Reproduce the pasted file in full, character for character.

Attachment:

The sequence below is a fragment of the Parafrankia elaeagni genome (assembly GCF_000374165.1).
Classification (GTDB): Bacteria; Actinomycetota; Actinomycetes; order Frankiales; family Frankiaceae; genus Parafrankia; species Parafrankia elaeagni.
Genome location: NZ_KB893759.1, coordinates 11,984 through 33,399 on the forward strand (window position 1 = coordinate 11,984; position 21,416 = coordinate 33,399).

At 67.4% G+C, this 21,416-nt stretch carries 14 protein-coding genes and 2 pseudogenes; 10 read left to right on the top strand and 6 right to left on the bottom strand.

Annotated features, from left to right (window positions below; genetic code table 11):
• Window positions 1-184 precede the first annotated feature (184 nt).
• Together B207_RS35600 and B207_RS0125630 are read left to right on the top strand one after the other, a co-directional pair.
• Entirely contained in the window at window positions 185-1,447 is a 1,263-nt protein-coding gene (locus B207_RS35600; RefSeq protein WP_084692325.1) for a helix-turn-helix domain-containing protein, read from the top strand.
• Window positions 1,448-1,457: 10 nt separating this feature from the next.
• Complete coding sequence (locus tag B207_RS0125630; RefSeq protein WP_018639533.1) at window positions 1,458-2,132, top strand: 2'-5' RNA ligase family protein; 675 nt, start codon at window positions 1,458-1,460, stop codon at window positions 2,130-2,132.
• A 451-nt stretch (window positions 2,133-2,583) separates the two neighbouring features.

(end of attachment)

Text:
The sequence below is a fragment of the Parafrankia elaeagni genome (assembly GCF_000374165.1).
Classification (GTDB): Bacteria; Actinomycetota; Actinomycetes; order Frankiales; family Frankiaceae; genus Parafrankia; species Parafrankia elaeagni.
Genome location: NZ_KB893759.1, coordinates 11,984 through 33,399 on the forward strand (window position 1 = coordinate 11,984; position 21,416 = coordinate 33,399).

At 67.4% G+C, this 21,416-nt stretch carries 14 protein-coding genes and 2 pseudogenes; 10 read left to right on the top strand and 6 right to left on the bottom strand.

Annotated features, from left to right (window positions below; genetic code table 11):
• Window positions 1-184 precede the first annotated feature (184 nt).
• Together B207_RS35600 and B207_RS0125630 are read left to right on the top strand one after the other, a co-directional pair.
• Entirely contained in the window at window positions 185-1,447 is a 1,263-nt protein-coding gene (locus B207_RS35600; RefSeq protein WP_084692325.1) for a helix-turn-helix domain-containing protein, read from the top strand.
• Window positions 1,448-1,457: 10 nt separating this feature from the next.
• Complete coding sequence (locus tag B207_RS0125630; RefSeq protein WP_018639533.1) at window positions 1,458-2,132, top strand: 2'-5' RNA ligase family protein; 675 nt, start codon at window positions 1,458-1,460, stop codon at window positions 2,130-2,132.
• A 451-nt stretch (window positions 2,133-2,583) separates the two neighbouring features.